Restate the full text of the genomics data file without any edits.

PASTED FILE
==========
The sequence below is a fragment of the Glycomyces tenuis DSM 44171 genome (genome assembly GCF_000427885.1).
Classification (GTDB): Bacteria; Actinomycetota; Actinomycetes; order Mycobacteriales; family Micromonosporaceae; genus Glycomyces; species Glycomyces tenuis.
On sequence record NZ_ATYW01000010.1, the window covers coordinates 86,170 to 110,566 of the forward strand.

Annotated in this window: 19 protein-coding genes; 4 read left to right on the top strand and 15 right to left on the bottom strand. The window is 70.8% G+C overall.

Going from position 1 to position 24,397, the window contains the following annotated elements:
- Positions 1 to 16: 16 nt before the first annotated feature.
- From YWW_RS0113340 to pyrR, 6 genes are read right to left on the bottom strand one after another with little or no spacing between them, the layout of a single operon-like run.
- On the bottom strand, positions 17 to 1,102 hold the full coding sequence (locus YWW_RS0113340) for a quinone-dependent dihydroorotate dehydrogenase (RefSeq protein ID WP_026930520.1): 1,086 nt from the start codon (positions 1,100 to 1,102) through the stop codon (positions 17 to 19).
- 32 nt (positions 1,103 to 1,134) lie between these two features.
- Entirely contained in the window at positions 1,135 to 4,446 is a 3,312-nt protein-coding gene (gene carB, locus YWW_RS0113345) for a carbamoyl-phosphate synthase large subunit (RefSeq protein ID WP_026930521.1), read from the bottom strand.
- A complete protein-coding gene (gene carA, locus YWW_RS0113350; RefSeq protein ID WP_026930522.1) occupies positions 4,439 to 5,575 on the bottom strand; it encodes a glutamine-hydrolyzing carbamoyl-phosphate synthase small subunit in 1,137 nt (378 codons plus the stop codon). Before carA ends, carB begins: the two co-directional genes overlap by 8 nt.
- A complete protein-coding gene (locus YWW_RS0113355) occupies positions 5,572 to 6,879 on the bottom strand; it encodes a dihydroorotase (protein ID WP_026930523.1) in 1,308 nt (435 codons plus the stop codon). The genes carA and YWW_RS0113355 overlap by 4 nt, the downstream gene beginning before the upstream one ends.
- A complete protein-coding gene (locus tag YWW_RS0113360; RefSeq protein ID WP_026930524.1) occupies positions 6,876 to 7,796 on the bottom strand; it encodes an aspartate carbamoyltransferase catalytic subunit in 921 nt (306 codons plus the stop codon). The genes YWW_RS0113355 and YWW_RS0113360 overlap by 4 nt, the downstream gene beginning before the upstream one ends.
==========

The sequence below is a fragment of the Glycomyces tenuis DSM 44171 genome (genome assembly GCF_000427885.1).
Classification (GTDB): Bacteria; Actinomycetota; Actinomycetes; order Mycobacteriales; family Micromonosporaceae; genus Glycomyces; species Glycomyces tenuis.
On sequence record NZ_ATYW01000010.1, the window covers coordinates 86,170 to 110,566 of the forward strand.

Annotated in this window: 19 protein-coding genes; 4 read left to right on the top strand and 15 right to left on the bottom strand. The window is 70.8% G+C overall.

Going from position 1 to position 24,397, the window contains the following annotated elements:
- Positions 1 to 16: 16 nt before the first annotated feature.
- From YWW_RS0113340 to pyrR, 6 genes are read right to left on the bottom strand one after another with little or no spacing between them, the layout of a single operon-like run.
- On the bottom strand, positions 17 to 1,102 hold the full coding sequence (locus YWW_RS0113340) for a quinone-dependent dihydroorotate dehydrogenase (RefSeq protein ID WP_026930520.1): 1,086 nt from the start codon (positions 1,100 to 1,102) through the stop codon (positions 17 to 19).
- 32 nt (positions 1,103 to 1,134) lie between these two features.
- Entirely contained in the window at positions 1,135 to 4,446 is a 3,312-nt protein-coding gene (gene carB, locus YWW_RS0113345) for a carbamoyl-phosphate synthase large subunit (RefSeq protein ID WP_026930521.1), read from the bottom strand.
- A complete protein-coding gene (gene carA, locus YWW_RS0113350; RefSeq protein ID WP_026930522.1) occupies positions 4,439 to 5,575 on the bottom strand; it encodes a glutamine-hydrolyzing carbamoyl-phosphate synthase small subunit in 1,137 nt (378 codons plus the stop codon). Before carA ends, carB begins: the two co-directional genes overlap by 8 nt.
- A complete protein-coding gene (locus YWW_RS0113355) occupies positions 5,572 to 6,879 on the bottom strand; it encodes a dihydroorotase (protein ID WP_026930523.1) in 1,308 nt (435 codons plus the stop codon). The genes carA and YWW_RS0113355 overlap by 4 nt, the downstream gene beginning before the upstream one ends.
- A complete protein-coding gene (locus tag YWW_RS0113360; RefSeq protein ID WP_026930524.1) occupies positions 6,876 to 7,796 on the bottom strand; it encodes an aspartate carbamoyltransferase catalytic subunit in 921 nt (306 codons plus the stop codon). The genes YWW_RS0113355 and YWW_RS0113360 overlap by 4 nt, the downstream gene beginning before the upstream one ends.